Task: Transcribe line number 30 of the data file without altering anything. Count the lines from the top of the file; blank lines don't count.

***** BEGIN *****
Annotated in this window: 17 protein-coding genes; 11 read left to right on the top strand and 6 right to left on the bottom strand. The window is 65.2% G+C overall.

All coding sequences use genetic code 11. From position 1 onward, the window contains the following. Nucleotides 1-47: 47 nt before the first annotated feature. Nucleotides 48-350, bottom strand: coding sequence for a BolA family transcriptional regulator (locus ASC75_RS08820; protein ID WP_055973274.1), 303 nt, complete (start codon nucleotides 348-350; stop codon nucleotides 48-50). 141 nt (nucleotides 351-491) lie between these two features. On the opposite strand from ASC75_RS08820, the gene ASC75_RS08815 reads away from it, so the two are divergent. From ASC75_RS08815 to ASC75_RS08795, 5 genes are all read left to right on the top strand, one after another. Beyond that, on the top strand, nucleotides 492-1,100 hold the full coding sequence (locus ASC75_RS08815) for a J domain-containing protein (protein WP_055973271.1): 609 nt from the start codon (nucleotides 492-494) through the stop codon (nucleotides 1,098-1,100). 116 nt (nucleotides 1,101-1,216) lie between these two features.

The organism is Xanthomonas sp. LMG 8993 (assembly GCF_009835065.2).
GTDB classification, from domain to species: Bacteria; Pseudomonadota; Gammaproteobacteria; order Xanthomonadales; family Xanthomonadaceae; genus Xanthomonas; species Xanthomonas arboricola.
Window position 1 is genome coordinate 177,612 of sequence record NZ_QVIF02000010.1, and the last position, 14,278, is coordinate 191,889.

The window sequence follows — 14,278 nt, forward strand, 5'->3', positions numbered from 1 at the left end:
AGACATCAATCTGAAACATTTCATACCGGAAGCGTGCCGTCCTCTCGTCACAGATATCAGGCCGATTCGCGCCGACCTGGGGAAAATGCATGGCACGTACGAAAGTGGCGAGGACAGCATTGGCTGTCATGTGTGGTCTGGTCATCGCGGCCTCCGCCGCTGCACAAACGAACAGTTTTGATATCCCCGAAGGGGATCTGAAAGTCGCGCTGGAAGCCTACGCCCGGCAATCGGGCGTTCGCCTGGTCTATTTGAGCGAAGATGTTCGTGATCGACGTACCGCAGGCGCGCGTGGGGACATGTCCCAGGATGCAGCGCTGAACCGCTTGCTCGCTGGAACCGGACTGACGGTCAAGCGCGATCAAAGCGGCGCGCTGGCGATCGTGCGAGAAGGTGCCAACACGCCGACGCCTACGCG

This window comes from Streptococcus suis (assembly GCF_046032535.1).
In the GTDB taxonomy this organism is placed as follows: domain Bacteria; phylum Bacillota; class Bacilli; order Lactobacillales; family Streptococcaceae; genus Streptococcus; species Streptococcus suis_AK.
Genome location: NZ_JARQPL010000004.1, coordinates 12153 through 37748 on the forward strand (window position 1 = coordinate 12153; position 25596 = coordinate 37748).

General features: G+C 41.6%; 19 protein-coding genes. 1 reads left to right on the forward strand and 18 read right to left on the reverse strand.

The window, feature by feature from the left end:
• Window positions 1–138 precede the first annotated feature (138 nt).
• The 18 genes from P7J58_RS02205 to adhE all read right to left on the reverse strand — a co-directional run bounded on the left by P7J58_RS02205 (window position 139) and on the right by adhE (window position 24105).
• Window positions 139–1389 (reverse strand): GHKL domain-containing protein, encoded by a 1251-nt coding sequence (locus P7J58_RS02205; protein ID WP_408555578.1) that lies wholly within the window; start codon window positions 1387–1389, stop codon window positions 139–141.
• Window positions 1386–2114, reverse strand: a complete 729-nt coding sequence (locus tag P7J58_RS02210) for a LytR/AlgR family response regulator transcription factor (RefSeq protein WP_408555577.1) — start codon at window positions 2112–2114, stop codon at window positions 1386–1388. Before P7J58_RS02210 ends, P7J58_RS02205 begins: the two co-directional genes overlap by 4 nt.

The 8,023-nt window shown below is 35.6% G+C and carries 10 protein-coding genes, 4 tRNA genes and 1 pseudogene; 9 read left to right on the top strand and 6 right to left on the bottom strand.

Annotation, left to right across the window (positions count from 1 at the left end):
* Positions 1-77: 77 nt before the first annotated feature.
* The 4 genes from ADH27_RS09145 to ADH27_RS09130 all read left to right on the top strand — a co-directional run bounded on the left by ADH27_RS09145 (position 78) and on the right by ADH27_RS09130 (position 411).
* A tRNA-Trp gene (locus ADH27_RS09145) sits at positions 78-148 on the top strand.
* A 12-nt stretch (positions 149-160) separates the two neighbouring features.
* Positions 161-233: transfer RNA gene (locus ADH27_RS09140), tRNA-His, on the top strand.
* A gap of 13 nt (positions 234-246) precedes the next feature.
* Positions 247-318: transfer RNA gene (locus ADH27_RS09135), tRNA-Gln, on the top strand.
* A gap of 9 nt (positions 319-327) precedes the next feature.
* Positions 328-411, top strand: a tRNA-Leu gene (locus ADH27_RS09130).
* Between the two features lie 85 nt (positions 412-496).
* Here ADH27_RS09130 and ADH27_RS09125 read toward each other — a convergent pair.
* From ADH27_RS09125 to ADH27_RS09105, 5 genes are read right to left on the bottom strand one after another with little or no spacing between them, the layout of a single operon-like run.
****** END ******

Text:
* From ADH27_RS09125 to ADH27_RS09105, 5 genes are read right to left on the bottom strand one after another with little or no spacing between them, the layout of a single operon-like run.